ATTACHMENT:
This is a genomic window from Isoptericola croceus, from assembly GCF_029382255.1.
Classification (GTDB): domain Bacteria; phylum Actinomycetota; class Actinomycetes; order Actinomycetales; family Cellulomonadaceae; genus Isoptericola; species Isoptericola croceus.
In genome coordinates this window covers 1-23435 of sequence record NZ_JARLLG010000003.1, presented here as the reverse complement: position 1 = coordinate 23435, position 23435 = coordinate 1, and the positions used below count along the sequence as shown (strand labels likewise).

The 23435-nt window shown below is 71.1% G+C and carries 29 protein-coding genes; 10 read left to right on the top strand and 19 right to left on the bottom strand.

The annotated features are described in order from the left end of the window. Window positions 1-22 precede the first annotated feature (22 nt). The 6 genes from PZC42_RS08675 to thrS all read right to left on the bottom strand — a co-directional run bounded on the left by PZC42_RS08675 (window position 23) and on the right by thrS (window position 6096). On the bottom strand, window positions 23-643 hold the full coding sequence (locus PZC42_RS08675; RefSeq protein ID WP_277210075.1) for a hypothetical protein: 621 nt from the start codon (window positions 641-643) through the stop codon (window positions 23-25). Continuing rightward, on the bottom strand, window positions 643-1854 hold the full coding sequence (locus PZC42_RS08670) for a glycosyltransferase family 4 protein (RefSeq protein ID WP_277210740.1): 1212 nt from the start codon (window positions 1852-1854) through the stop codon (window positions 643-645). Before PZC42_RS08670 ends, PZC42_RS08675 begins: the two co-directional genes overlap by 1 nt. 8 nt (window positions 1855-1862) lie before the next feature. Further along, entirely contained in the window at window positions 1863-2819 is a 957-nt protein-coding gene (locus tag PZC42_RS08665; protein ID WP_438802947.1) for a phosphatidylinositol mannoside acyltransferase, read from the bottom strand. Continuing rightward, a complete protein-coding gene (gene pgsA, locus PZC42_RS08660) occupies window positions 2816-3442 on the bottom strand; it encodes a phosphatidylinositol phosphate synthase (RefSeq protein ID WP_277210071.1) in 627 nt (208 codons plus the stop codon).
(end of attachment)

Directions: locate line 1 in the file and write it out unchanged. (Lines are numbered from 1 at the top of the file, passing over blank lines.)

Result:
This is a genomic window from Isoptericola croceus, from assembly GCF_029382255.1.